In March, the UCI announced a new qualifying system for the World Cup season, and World Cups. Rather than each country automatically getting spots for the World Cups, individuals now have to qualify themselves through summer UCI races, accumulating points at different level races. So instead of finishing exams, and having a chance to take a break, it was quite the opposite for me. One week after finishing the school year, I was off to Europe!
Most of the UCI races are in Europe, and so I would have loved to spend quite a bit of time there, gaining experience, and points at the same time. Unfortunately, my funds were limited, so I picked a two week span with two consecutive races, in Belgium, and then Spain.
Arriving in Belgium, I was shocked! There was enough depth for a World Cup race, but this only meant that I would gain even more from the experience at these races. I qualified well in Belgium, but in the end, it was apparent that my tactics were a little bit rusty. It had been months since I last raced the sprint at Pan-Ams, and almost a year since my last keirin! I came away with good experience, but not the results I was hoping for. Luckily, I had a week until my next race in Valencia, Spain, so I had the opportunity to tour two very interesting cities, Ghent, and Brugge while still in Belgium. These old cities had some incredible architecture, and of course before I left, I had to test out a few of the amazing Belgian Chocolate shops!
Next up was Valencia, with even more riders. The excitement began even before the racing, with some disagreements between commisaires and team officials, but luckily all was sorted out in time. Being the solo rider from Canada, I was put in the French team’s pit area (I guess they think all Canadians speak French!). It was very interesting to see not just how many riders, but how much staff and coaches these teams brought with them to these races! These countries are taking the summer qualifying races seriously! I raced much better tactically in Valencia, but I left wanting more!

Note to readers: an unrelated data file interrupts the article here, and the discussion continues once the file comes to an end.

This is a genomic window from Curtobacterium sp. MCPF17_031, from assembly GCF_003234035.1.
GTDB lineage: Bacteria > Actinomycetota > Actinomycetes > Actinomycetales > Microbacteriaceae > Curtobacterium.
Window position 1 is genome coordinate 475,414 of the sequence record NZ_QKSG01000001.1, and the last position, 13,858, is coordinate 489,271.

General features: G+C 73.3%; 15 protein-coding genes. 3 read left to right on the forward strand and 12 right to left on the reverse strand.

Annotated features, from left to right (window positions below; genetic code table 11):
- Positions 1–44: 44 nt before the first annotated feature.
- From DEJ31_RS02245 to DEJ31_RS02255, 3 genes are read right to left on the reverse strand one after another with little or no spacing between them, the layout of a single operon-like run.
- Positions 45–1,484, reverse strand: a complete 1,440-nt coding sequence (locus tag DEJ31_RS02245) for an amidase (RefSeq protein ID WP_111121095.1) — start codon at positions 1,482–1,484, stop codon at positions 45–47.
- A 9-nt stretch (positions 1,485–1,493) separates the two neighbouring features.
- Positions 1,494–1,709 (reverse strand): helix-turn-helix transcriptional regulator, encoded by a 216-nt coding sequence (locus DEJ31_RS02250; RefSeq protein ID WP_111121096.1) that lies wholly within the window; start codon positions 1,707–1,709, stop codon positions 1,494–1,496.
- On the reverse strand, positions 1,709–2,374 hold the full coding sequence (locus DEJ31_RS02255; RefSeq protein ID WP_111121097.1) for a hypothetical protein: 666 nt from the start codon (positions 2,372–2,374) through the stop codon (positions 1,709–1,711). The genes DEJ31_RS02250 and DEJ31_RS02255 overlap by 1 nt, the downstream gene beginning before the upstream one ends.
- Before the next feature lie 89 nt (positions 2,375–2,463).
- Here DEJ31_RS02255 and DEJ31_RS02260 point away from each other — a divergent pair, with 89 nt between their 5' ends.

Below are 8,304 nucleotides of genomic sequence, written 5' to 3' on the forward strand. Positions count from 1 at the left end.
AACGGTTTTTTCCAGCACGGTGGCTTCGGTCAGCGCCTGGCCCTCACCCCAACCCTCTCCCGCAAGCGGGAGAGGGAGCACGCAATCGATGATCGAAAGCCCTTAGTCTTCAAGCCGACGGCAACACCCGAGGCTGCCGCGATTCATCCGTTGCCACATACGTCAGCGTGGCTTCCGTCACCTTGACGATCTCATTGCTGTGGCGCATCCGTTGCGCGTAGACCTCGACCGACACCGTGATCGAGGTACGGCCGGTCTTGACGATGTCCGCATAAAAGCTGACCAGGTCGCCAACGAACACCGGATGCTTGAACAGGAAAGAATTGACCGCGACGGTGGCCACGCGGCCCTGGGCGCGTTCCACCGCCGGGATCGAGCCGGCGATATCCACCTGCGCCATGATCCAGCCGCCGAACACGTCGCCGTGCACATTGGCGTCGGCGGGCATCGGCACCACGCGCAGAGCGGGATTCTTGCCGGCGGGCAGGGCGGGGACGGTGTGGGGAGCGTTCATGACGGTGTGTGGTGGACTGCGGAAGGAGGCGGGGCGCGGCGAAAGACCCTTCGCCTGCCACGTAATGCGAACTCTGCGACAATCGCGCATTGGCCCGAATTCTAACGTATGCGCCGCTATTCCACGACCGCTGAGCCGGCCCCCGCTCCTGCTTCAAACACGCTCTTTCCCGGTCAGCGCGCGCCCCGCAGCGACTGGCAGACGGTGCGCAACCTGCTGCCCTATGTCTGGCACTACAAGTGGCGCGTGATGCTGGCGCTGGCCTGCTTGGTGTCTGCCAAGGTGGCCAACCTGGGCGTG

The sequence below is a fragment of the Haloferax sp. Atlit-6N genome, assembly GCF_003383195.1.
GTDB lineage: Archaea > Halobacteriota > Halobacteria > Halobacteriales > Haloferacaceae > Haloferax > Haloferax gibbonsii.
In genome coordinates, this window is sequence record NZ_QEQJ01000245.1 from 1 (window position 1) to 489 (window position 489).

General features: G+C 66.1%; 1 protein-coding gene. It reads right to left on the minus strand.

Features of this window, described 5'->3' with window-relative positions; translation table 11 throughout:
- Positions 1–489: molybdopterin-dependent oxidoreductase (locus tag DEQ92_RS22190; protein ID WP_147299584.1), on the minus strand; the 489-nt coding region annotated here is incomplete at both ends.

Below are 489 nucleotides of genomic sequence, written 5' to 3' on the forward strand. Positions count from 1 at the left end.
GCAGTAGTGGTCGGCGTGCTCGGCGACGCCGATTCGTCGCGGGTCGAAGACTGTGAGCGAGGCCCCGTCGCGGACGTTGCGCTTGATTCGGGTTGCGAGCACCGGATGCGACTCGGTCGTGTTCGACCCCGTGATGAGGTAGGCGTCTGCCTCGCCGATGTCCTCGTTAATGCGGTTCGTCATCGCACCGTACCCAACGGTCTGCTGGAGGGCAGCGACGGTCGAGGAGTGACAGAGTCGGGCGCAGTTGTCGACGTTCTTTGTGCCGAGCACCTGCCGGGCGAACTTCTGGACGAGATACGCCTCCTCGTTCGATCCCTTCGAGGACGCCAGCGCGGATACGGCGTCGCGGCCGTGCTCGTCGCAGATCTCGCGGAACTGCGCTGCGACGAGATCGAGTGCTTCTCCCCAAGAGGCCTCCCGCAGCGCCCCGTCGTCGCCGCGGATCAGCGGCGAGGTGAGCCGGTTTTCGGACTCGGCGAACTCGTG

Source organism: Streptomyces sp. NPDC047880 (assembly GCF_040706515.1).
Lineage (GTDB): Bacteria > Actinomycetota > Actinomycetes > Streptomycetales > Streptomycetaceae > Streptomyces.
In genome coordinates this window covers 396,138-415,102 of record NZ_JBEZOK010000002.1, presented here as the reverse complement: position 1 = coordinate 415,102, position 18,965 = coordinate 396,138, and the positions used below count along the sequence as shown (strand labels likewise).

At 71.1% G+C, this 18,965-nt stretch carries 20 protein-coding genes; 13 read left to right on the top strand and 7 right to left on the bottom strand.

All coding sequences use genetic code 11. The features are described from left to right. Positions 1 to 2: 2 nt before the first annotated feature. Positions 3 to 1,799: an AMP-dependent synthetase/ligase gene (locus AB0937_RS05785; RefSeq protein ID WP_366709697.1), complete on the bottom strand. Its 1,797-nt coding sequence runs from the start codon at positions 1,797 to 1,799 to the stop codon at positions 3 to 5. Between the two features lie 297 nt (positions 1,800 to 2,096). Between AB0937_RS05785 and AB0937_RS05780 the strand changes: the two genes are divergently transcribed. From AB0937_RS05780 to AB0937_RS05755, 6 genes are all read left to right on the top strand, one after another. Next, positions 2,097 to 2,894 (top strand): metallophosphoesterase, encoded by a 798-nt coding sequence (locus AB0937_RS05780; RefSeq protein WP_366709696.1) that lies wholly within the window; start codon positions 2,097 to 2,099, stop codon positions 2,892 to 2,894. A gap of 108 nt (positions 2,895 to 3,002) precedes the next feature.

Valencia was one of the coolest cities I have ever seen. There was such a sharp contrast with the old city, and the new and modern City of Arts and Sciences. The old city had narrow streets, with markets and shops filled with hundreds of iberico hams (Spanish version of prosciutto), and only a short distance away, a whole city with the craziest, most abstract architecture. And of course, the best way to get around was on ValenBICI (Valencia’s version of Bixi bikes!), with bike racks literally every second intersection.
A quick trip to the beach to dip my feet in the Mediterranean completed my time in Spain. Overall, the trip was an amazing learning experience, racing against the top riders from Europe. I sharpened my tactics, while gaining some qualifying points.
Coming home, I must have caught a bug on the plane, which wasn’t very good, because in less than two weeks I was off to T-Town! After having been sick for a solid 10 days, I made the 6hr drive to T-town on Thursday, and raced the Keirin Cup the following evening. T-Town has always been one of my favourite places to race. The atmosphere, with thousands of spectators, and a field full of international riders on a regular basis can only be described as amazing. The following week was another UCI qualifier in T-Town, and luckily for me, my wonderful Mom made the drive down to cheer me on! Of course, a trip to T-town would never be complete without a little bit of drama, including a last minute change in schedule, being called to the line right after a 20 second warmup sprint on the rollers! My legs and tactics finally started to come around, with a 5th place finish, thus getting a few more qualifying points.
Next up on the schedule is the US Grand Prix of Sprinting in Colorado Springs this week, so stay tuned!
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